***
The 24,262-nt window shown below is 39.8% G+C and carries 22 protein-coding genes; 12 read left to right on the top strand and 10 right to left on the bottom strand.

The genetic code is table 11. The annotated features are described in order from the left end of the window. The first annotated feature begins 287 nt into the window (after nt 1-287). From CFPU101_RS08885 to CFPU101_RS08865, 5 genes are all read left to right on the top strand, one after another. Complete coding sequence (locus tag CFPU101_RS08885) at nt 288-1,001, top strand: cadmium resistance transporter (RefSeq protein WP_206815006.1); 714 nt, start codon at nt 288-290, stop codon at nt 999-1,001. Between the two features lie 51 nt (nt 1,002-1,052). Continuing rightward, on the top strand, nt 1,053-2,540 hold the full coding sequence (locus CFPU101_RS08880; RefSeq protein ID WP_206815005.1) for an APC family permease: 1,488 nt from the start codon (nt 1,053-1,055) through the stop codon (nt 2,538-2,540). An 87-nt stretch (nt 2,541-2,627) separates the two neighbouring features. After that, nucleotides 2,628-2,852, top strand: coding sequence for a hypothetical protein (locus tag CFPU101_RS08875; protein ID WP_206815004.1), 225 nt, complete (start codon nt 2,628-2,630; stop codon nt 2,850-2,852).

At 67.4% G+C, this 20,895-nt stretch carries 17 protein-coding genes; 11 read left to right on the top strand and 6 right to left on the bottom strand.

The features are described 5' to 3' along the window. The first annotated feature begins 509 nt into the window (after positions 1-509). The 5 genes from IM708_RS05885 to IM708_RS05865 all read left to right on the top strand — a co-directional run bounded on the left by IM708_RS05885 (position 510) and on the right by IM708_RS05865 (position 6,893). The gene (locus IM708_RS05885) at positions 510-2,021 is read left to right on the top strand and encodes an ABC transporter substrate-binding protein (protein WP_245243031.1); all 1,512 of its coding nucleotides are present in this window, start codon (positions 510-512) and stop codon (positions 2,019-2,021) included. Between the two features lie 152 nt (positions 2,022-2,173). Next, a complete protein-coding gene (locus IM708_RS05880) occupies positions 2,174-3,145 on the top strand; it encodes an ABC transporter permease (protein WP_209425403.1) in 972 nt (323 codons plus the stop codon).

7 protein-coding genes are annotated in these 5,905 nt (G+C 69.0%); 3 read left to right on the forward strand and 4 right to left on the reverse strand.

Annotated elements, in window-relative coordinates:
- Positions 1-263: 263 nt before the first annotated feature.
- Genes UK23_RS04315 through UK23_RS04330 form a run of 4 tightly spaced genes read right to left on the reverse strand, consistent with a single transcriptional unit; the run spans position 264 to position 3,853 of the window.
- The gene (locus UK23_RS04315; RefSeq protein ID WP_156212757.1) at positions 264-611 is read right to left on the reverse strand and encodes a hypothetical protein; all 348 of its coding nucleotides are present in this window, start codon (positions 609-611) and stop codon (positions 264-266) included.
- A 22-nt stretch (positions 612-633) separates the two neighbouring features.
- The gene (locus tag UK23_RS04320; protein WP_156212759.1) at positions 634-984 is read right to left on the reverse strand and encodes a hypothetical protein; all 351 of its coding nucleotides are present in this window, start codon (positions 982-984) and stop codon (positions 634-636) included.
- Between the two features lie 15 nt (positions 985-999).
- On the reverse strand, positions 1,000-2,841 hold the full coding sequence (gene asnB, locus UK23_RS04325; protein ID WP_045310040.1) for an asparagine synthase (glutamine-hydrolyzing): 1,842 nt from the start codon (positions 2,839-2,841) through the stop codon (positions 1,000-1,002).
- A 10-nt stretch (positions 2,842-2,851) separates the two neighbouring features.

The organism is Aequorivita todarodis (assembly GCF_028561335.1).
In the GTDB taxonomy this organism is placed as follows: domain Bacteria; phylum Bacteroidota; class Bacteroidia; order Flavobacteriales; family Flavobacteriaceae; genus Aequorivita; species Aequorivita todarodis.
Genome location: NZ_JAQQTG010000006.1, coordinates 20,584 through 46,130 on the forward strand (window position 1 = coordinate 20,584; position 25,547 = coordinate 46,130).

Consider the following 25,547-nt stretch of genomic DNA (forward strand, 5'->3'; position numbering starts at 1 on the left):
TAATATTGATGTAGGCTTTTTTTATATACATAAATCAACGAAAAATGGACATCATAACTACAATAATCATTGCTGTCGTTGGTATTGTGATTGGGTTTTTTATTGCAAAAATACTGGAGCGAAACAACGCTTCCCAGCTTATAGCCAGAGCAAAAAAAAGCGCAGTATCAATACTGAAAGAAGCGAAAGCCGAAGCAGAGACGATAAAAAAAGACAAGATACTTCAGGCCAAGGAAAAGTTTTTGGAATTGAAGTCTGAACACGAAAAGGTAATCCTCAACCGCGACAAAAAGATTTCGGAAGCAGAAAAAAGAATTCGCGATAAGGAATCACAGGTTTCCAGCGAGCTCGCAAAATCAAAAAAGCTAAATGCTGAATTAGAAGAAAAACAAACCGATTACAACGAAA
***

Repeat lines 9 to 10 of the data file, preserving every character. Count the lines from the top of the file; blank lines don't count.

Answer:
- The gene (locus UK23_RS04315; RefSeq protein ID WP_156212757.1) at positions 264-611 is read right to left on the reverse strand and encodes a hypothetical protein; all 348 of its coding nucleotides are present in this window, start codon (positions 609-611) and stop codon (positions 264-266) included.
- A 22-nt stretch (positions 612-633) separates the two neighbouring features.